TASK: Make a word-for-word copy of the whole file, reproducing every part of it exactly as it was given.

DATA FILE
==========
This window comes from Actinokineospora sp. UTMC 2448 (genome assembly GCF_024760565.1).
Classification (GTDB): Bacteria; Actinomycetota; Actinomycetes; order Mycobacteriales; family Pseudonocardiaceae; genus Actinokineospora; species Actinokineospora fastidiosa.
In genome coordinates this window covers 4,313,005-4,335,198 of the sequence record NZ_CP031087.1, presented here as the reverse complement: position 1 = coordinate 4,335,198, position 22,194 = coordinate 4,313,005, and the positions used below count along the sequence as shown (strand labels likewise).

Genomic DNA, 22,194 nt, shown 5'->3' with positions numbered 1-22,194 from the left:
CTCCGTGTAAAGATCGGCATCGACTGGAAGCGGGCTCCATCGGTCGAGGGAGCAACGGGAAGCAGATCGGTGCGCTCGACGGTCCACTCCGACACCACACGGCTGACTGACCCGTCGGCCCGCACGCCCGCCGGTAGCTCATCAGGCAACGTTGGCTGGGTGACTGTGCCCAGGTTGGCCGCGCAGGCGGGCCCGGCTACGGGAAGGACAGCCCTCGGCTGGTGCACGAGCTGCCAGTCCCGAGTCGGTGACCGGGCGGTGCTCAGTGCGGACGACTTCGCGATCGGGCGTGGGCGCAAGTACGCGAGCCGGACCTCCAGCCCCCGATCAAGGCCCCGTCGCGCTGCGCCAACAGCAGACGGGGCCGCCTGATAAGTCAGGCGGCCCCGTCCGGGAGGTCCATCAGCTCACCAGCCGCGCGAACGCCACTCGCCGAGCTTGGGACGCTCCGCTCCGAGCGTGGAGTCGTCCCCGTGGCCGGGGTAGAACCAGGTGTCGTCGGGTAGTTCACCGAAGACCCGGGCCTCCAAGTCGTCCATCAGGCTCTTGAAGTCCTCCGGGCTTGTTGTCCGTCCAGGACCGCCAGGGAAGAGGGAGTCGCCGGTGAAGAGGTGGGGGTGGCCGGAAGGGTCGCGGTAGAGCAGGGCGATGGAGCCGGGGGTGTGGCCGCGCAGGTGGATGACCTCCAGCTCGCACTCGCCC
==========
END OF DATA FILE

This window comes from Actinokineospora sp. UTMC 2448 (genome assembly GCF_024760565.1).
Classification (GTDB): Bacteria; Actinomycetota; Actinomycetes; order Mycobacteriales; family Pseudonocardiaceae; genus Actinokineospora; species Actinokineospora fastidiosa.
In genome coordinates this window covers 4,313,005-4,335,198 of the sequence record NZ_CP031087.1, presented here as the reverse complement: position 1 = coordinate 4,335,198, position 22,194 = coordinate 4,313,005, and the positions used below count along the sequence as shown (strand labels likewise).

Genomic DNA, 22,194 nt, shown 5'->3' with positions numbered 1-22,194 from the left:
CTCCGTGTAAAGATCGGCATCGACTGGAAGCGGGCTCCATCGGTCGAGGGAGCAACGGGAAGCAGATCGGTGCGCTCGACGGTCCACTCCGACACCACACGGCTGACTGACCCGTCGGCCCGCACGCCCGCCGGTAGCTCATCAGGCAACGTTGGCTGGGTGACTGTGCCCAGGTTGGCCGCGCAGGCGGGCCCGGCTACGGGAAGGACAGCCCTCGGCTGGTGCACGAGCTGCCAGTCCCGAGTCGGTGACCGGGCGGTGCTCAGTGCGGACGACTTCGCGATCGGGCGTGGGCGCAAGTACGCGAGCCGGACCTCCAGCCCCCGATCAAGGCCCCGTCGCGCTGCGCCAACAGCAGACGGGGCCGCCTGATAAGTCAGGCGGCCCCGTCCGGGAGGTCCATCAGCTCACCAGCCGCGCGAACGCCACTCGCCGAGCTTGGGACGCTCCGCTCCGAGCGTGGAGTCGTCCCCGTGGCCGGGGTAGAACCAGGTGTCGTCGGGTAGTTCACCGAAGACCCGGGCCTCCAAGTCGTCCATCAGGCTCTTGAAGTCCTCCGGGCTTGTTGTCCGTCCAGGACCGCCAGGGAAGAGGGAGTCGCCGGTGAAGAGGTGGGGGTGGCCGGAAGGGTCGCGGTAGAGCAGGGCGATGGAGCCGGGGGTGTGGCCGCGCAGGTGGATGACCTCCAGCTCGCACTCGCCC